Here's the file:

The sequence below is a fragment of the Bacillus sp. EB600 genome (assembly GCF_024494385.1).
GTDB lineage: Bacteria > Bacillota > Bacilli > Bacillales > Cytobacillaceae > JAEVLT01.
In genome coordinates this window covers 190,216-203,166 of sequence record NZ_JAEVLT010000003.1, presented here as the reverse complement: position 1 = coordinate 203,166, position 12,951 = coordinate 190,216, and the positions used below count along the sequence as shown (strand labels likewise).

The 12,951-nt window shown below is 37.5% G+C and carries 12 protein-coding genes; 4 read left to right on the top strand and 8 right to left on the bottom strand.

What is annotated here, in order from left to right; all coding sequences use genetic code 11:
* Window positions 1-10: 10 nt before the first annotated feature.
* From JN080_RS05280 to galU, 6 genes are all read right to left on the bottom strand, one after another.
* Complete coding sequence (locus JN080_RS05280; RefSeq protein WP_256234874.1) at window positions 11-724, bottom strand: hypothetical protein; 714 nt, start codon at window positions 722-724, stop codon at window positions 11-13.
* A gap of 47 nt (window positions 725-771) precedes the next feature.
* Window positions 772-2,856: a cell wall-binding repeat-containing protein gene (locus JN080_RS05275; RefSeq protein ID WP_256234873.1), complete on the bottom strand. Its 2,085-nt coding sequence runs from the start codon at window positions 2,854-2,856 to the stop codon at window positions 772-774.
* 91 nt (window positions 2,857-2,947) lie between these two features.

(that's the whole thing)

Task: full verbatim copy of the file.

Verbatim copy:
The sequence below is a fragment of the Bacillus sp. EB600 genome (assembly GCF_024494385.1).
GTDB lineage: Bacteria > Bacillota > Bacilli > Bacillales > Cytobacillaceae > JAEVLT01.
In genome coordinates this window covers 190,216-203,166 of sequence record NZ_JAEVLT010000003.1, presented here as the reverse complement: position 1 = coordinate 203,166, position 12,951 = coordinate 190,216, and the positions used below count along the sequence as shown (strand labels likewise).

The 12,951-nt window shown below is 37.5% G+C and carries 12 protein-coding genes; 4 read left to right on the top strand and 8 right to left on the bottom strand.

What is annotated here, in order from left to right; all coding sequences use genetic code 11:
* Window positions 1-10: 10 nt before the first annotated feature.
* From JN080_RS05280 to galU, 6 genes are all read right to left on the bottom strand, one after another.
* Complete coding sequence (locus JN080_RS05280; RefSeq protein WP_256234874.1) at window positions 11-724, bottom strand: hypothetical protein; 714 nt, start codon at window positions 722-724, stop codon at window positions 11-13.
* A gap of 47 nt (window positions 725-771) precedes the next feature.
* Window positions 772-2,856: a cell wall-binding repeat-containing protein gene (locus JN080_RS05275; RefSeq protein ID WP_256234873.1), complete on the bottom strand. Its 2,085-nt coding sequence runs from the start codon at window positions 2,854-2,856 to the stop codon at window positions 772-774.
* 91 nt (window positions 2,857-2,947) lie between these two features.